Ireland – COVID-19: Residence Permits Extensions and Cessation of Visa Processing
Ireland – COVID-19: Residence Permits Extensions and Ce
This alert addresses the measures Ireland’s immigration authorities are taking in light of the coronavirus (COVID-19) pandemic.
The Irish Naturalisation and Immigration Service has announced that the Burgh Quay Registration Office in Dublin and all other local registration offices have closed for a period of two months effective from 20 March 2020 until 20 May 2020.1 Consequently, all existing appointments at the Burgh Quay Registration Office are cancelled. All permissions that are due to expire within the period from 20 March 2020 to 20 May 2020, are automatically renewed by the minister for a period of two months, thereby maintaining the legal status of all those with permissions expiring during this period.
In addition, the processing of visa applications has ceased temporarily as of close of business 20 March 2020. Only certain emergency visas will be processed such as those for certain health-care professionals, immediate family members of Irish citizens, persons legally resident in Ireland and persons entitled to avail of the European Union (EU) Free Movement Directive.
WHY THIS MATTERS
Immigration counsel and clients need to be aware that upcoming appointments are cancelled during the closure period. Employers should note that if any of their employees’ Irish residence permits expiry dates fall between 20 March to 20 May 2020, they will still have legal status in Ireland and will be able to continue working and residing in Ireland, in line with the current permissions they hold. In addition, employers should be aware that as visa applications are temporarily no longer being processed, prospective employees’ visa applications will be delayed, and they will not be able to enter Ireland.
Extension of Permissions, Closure of Registration Offices and Non-Processing of Visa Applications
As a result of the outbreak of COVID-19, the Burgh Quay Registration Office and all other local registration offices have announced that they are closed for a period of two months. Therefore, all existing appointments booked with the Burgh Quay Registration Office are cancelled and individuals are advised not to attend.
As a result of this, all such permissions that are due to expire from 20 March 2020 to 20 May 2020 are automatically renewed by the minister for a period of two months. There is no need for individuals to register this two-month renewal and no fee will be incurred. The legal status of people with valid immigration permissions that are due to expire between 20 March and 20 May 2020, will be maintained. This renewal is on the same basis as an individual’s existing permission and the same conditions will continue to apply.
Individuals who have recently arrived in the state and were required to register at the Burgh Quay Registration Office or their local registration office will not be required to register their permission until the registration offices re-open or alternative arrangements are put in place. Employers should be aware that employees/prospective employees will still be able to continue/begin working despite not having a valid Irish Residence Permit during this period.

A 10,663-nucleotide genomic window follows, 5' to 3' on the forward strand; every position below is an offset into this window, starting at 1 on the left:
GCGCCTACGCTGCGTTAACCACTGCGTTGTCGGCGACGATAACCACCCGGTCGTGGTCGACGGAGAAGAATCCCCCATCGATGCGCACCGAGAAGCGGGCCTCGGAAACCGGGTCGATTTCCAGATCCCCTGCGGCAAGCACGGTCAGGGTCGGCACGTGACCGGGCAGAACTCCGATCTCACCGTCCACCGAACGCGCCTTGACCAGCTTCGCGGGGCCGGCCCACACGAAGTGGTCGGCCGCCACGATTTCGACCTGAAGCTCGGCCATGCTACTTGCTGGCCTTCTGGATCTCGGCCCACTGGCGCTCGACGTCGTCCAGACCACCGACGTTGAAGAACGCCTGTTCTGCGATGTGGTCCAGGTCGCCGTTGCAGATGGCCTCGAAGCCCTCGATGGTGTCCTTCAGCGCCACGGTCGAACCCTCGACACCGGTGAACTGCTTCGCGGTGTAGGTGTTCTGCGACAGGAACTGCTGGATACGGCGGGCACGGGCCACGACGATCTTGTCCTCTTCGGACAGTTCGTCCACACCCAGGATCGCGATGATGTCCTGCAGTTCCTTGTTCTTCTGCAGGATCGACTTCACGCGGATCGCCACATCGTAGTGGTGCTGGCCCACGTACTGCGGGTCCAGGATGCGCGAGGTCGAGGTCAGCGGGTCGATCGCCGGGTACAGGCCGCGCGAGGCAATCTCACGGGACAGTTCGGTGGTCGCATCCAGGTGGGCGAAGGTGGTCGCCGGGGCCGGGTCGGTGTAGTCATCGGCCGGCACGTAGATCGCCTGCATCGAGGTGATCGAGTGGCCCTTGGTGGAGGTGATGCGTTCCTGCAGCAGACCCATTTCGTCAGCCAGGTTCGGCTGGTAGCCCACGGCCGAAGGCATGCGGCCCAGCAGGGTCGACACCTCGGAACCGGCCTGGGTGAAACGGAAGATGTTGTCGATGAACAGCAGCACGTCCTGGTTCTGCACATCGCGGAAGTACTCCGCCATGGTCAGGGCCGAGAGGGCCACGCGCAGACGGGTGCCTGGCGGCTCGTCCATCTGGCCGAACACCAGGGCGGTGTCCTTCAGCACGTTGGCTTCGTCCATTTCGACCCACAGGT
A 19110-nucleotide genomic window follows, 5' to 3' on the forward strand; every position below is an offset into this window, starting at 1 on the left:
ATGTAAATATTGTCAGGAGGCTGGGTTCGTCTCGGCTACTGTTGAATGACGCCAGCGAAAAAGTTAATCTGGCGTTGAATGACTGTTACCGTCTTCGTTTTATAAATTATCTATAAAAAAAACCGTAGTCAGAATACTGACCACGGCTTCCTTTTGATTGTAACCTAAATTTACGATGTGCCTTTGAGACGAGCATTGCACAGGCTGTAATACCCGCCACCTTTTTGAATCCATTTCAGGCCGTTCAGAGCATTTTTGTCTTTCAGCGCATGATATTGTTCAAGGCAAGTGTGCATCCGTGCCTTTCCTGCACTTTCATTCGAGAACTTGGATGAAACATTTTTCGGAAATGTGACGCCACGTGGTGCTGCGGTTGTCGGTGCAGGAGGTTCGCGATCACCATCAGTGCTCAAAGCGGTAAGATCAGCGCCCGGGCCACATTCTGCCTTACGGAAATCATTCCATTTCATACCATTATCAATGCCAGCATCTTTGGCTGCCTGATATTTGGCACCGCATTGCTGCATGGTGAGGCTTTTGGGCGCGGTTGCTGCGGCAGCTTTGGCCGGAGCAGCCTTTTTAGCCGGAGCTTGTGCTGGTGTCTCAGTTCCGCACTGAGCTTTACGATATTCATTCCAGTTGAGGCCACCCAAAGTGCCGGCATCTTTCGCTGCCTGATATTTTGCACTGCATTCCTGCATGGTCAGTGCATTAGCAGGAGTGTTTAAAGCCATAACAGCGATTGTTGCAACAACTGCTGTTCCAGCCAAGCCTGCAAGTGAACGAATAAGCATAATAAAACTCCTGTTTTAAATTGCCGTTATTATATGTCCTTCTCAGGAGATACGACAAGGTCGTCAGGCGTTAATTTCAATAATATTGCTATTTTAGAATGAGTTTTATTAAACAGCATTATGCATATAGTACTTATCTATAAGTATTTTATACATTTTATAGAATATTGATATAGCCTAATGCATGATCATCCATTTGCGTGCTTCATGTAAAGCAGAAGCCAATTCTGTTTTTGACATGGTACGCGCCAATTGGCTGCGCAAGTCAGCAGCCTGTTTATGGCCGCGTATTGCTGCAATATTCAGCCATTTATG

Those in the country with a short-stay visa (such as a tourist visa), who have been granted permission to remain for less than three months who may be unable to leave the state and return home due to uncertainties caused by COVID-19 will also fall under this notice. If an individual has permission to be in the state, and this is due to expire between 20 March and 20 May 2020, such permission is considered renewed for two more months.
Finally, new visa applications have temporarily ceased. While it will still be possible to apply for an Irish visa online in the normal manner, these temporary measures mean that applicants will not be able to complete the application process. However, it is worth noting that certain priority/emergency cases will continue to be processed such as emergency visas for certain health-care professionals, immediate family members of Irish citizens, persons legally resident in Ireland and persons entitled under the EU Free Movement Directive.
Clients should be aware of these changes as some individuals who have Irish residence permits that have expired or are due to expire will now be able to have them extended automatically. In addition, most prospective employees who are nationals required to have visas will not be able to enter Ireland for the time being.
For advice on this changing situation, please contact your local qualified immigration or the Corporate Immigration and Employment Law Team with KPMG in Ireland.
1 See Irish Naturalisation and Immigration Service homepage.
* Please note that KPMG LLP (U.S.) does not provide any immigration services. However, KPMG Law LLP in Canada can assist clients with U.S. immigration matters.
The information contained in this newsletter was submitted by the KPMG International member firm in Ireland.
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